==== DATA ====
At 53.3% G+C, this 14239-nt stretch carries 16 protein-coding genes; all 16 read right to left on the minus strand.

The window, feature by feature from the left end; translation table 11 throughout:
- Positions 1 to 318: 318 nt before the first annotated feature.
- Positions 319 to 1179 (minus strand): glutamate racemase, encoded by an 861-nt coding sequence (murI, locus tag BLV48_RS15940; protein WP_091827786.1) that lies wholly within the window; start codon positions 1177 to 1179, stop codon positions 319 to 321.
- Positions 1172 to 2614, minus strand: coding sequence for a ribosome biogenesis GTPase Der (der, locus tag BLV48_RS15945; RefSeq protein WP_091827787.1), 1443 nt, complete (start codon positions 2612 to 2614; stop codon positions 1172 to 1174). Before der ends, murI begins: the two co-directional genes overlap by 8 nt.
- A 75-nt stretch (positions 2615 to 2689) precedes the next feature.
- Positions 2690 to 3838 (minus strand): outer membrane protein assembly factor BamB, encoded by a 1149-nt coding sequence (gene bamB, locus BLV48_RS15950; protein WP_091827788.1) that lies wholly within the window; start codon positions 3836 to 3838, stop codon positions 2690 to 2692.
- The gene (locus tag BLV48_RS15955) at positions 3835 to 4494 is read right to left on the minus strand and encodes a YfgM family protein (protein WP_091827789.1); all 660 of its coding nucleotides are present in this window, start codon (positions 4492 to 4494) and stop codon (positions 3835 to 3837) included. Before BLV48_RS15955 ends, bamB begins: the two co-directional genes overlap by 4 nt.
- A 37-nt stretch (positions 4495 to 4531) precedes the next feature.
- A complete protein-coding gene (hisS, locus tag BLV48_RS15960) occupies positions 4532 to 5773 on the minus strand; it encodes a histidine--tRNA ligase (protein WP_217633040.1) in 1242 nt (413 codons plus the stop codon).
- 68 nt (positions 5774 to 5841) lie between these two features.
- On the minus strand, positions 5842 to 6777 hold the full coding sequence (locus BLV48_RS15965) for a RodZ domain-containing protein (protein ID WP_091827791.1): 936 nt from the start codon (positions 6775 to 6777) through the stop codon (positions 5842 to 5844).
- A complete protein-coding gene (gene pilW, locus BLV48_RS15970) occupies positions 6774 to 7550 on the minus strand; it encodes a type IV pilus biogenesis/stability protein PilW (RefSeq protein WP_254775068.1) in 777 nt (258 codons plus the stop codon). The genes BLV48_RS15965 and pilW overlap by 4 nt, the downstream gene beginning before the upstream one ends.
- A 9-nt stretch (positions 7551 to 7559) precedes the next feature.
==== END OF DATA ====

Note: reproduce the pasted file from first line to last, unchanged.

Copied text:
At 53.3% G+C, this 14239-nt stretch carries 16 protein-coding genes; all 16 read right to left on the minus strand.

The window, feature by feature from the left end; translation table 11 throughout:
- Positions 1 to 318: 318 nt before the first annotated feature.
- Positions 319 to 1179 (minus strand): glutamate racemase, encoded by an 861-nt coding sequence (murI, locus tag BLV48_RS15940; protein WP_091827786.1) that lies wholly within the window; start codon positions 1177 to 1179, stop codon positions 319 to 321.
- Positions 1172 to 2614, minus strand: coding sequence for a ribosome biogenesis GTPase Der (der, locus tag BLV48_RS15945; RefSeq protein WP_091827787.1), 1443 nt, complete (start codon positions 2612 to 2614; stop codon positions 1172 to 1174). Before der ends, murI begins: the two co-directional genes overlap by 8 nt.
- A 75-nt stretch (positions 2615 to 2689) precedes the next feature.
- Positions 2690 to 3838 (minus strand): outer membrane protein assembly factor BamB, encoded by a 1149-nt coding sequence (gene bamB, locus BLV48_RS15950; protein WP_091827788.1) that lies wholly within the window; start codon positions 3836 to 3838, stop codon positions 2690 to 2692.
- The gene (locus tag BLV48_RS15955) at positions 3835 to 4494 is read right to left on the minus strand and encodes a YfgM family protein (protein WP_091827789.1); all 660 of its coding nucleotides are present in this window, start codon (positions 4492 to 4494) and stop codon (positions 3835 to 3837) included. Before BLV48_RS15955 ends, bamB begins: the two co-directional genes overlap by 4 nt.
- A 37-nt stretch (positions 4495 to 4531) precedes the next feature.
- A complete protein-coding gene (hisS, locus tag BLV48_RS15960) occupies positions 4532 to 5773 on the minus strand; it encodes a histidine--tRNA ligase (protein WP_217633040.1) in 1242 nt (413 codons plus the stop codon).
- 68 nt (positions 5774 to 5841) lie between these two features.
- On the minus strand, positions 5842 to 6777 hold the full coding sequence (locus BLV48_RS15965) for a RodZ domain-containing protein (protein ID WP_091827791.1): 936 nt from the start codon (positions 6775 to 6777) through the stop codon (positions 5842 to 5844).
- A complete protein-coding gene (gene pilW, locus BLV48_RS15970) occupies positions 6774 to 7550 on the minus strand; it encodes a type IV pilus biogenesis/stability protein PilW (RefSeq protein WP_254775068.1) in 777 nt (258 codons plus the stop codon). The genes BLV48_RS15965 and pilW overlap by 4 nt, the downstream gene beginning before the upstream one ends.
- A 9-nt stretch (positions 7551 to 7559) precedes the next feature.